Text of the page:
Activists donate to food bank in protest at Universal Credit and pay caps

Cambridge anti-austerity activists will donate a car bootful of goods to Cambridge City Foodbank, in protest at the winter food crisis they are concerned will follow the Conservative government's rollout of the Universal Credit benefit (meant to replace six existing means-tested benefits) and at the public sector pay cap.

We want to help Cambridge City Foodbank prepare for Universal Credit, but our donation is equally a political gesture.

Six supporters of the Cambridge People's Assembly Against Austerity went shopping for donations last night with £100 from their campaign funds, as they had announced in the Cambridge News (Letters, 18 November).

'We want to help Cambridge City Foodbank prepare for the effects of Universal Credit,' said its secretary Neil Kirkham, 'but our donation's also and equally a political gesture: against the flawed new benefit, against the public sector pay cap, and against Theresa May's government.' Cambridge City Foodbank and its parent organization, the Trussell Trust, are politically neutral.

'When the chancellor Philip Hammond presents his budget on Wednesday, we want him to halt the rollout of Universal Credit, and to end the long pay cap, instead funding pay rises that at least keep up with inflation,' said Neil, who works in an academic library.

'Yet they're only two of the austerity policies which are pushing so many more into acute poverty. We need a complete change of political direction, towards equality and solidarity. And although our campaign's independent of all parties, that's a change we don't believe any Conservative government can help bring about.'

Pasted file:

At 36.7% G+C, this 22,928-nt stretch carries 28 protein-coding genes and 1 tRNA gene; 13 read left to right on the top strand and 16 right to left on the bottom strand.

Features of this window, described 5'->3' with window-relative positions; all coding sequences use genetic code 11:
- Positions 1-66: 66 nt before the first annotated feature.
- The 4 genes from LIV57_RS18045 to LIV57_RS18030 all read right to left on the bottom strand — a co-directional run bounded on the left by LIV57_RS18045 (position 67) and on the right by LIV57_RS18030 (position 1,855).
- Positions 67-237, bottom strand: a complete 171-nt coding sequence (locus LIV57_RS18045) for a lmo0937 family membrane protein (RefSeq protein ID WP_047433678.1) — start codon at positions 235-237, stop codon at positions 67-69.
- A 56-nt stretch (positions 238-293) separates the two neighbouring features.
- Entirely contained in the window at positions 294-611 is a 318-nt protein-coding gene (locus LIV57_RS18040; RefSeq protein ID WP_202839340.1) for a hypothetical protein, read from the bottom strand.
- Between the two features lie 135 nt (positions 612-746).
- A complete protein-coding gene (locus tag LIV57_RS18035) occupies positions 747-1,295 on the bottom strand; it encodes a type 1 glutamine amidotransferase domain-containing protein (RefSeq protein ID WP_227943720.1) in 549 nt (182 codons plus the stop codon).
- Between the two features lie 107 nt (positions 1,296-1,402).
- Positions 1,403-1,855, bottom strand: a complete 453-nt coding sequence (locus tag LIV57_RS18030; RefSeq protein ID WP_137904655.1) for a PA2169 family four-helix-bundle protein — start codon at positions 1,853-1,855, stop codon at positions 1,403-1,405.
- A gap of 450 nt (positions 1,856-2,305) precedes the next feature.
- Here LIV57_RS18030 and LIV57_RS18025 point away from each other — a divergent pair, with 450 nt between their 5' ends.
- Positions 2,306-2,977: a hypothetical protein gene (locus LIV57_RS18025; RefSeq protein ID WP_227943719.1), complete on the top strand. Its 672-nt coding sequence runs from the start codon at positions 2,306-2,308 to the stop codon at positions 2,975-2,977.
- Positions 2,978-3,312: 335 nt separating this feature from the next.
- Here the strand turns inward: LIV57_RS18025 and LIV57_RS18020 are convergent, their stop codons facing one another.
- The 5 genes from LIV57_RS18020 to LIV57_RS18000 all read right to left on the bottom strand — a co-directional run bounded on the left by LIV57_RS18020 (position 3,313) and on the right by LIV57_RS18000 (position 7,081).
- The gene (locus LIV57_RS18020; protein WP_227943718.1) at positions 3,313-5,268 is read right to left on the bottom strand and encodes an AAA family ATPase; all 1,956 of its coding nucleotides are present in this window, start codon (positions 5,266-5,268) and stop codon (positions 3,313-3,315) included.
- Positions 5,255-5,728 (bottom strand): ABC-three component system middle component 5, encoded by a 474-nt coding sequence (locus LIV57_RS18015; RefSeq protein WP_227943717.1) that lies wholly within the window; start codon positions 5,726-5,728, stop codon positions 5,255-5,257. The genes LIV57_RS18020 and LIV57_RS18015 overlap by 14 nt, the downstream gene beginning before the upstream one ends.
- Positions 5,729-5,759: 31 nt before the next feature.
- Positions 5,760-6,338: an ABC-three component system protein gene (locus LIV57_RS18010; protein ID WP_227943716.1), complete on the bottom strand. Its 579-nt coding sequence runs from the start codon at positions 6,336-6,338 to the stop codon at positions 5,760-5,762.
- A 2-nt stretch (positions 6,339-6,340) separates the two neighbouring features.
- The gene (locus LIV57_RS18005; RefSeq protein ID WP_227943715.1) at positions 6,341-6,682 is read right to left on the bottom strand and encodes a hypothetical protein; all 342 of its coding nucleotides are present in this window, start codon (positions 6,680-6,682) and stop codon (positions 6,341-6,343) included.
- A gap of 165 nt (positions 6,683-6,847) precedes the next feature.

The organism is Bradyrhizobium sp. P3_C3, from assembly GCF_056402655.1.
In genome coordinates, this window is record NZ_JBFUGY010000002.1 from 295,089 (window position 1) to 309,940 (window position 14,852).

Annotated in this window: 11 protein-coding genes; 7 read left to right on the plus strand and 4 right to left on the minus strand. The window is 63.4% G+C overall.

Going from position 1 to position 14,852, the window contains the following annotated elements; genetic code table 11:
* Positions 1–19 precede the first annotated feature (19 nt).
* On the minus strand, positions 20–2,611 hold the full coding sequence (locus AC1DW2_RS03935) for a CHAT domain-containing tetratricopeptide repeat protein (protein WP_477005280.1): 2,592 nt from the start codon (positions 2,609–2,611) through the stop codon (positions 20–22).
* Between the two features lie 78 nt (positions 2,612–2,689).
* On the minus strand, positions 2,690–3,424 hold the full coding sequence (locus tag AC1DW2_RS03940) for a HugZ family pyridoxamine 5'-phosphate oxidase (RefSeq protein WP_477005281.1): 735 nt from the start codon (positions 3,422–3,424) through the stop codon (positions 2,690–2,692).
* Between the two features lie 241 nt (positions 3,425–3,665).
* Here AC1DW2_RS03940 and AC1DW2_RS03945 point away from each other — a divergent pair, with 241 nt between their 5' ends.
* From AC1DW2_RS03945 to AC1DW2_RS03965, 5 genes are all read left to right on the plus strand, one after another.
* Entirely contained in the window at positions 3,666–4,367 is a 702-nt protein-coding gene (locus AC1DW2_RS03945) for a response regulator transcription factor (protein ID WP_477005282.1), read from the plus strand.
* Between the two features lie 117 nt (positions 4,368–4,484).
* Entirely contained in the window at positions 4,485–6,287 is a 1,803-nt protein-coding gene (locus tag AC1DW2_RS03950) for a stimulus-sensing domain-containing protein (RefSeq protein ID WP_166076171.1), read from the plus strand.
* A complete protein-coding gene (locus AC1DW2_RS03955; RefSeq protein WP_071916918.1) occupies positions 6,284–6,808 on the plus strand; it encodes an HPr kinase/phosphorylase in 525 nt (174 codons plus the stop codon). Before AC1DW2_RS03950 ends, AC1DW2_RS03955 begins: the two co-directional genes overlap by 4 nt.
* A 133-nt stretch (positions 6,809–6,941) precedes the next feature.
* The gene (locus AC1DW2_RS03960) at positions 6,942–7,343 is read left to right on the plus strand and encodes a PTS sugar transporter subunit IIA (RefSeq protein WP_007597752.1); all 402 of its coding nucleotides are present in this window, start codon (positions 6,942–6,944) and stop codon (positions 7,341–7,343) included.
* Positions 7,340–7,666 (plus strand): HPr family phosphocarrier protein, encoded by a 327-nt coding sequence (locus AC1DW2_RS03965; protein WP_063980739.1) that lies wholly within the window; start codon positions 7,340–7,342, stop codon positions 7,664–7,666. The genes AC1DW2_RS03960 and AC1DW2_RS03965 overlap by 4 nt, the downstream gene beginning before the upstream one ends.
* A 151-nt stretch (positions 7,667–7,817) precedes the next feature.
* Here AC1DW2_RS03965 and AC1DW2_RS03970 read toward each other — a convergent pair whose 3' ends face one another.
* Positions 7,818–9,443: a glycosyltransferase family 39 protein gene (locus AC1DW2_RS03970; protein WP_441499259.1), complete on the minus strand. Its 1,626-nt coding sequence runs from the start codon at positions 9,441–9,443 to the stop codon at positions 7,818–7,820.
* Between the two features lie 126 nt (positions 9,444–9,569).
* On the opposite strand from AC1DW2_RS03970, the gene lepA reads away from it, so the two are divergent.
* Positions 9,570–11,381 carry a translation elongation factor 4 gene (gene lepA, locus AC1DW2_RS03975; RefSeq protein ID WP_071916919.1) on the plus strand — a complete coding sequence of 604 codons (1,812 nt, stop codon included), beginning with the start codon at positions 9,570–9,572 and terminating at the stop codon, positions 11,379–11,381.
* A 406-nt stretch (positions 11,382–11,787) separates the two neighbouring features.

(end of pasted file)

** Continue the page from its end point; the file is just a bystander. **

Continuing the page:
Disabled people have already been hit harder than any other group by austerity. This is one more blow against us.

The campaign's treasurer Nicki Myers, a wheelchair user who will herself have to claim Universal Credit, expanded on its concerns.

'The Trussell Trust gave out 1.2 million emergency food supplies last year, compared to 29,000 in 2008/9,' Nicki noted. 'The coalition and Conservative governments' unfair benefit cuts and sanctions have already played a part in driving hundreds of thousands more into really urgent need.'

'Universal Credit combines those compromised benefits and adds serious problems of its own – not least the long waiting time before claimants actually get any money. Disabled people have already been hit harder than any other group by austerity, with the closure of the Independent Living Fund and cuts to care. This is one more blow against us.'

This Conservative government continues to use austerity to undermine our public services.

The group loaded its purchases into the car of retired nurse Hilary Price.

'This Conservative government continues to use austerity as a device to undermine our public services,' said Hilary. 'Our NHS is being deprived of funds and sold off, whilst its dedicated and exhausted staff are being treated with utter contempt.'

'They have endured two years of pay freezes and five years of pay caps,' she added. 'Increasingly, nurses and also teachers are among those having to turn to food banks.' The Cambridge People's Assembly was one of the organizations marching against the public sector cap with the Cambridge and District Trades Council on Saturday 18 November.

The Cambridge group's action is part of a national effort ahead of the government's budget by the People's Assembly, founded in 2013 to link and support all those organizing to fight austerity.

As well as demonstrations and food drives by other local groups, the campaign's national office will spend the £12,000 proceeds from Captain Ska's hit protest single 'Liar, Liar' (which it helped promote) on donations to the food banks across the country most in need.

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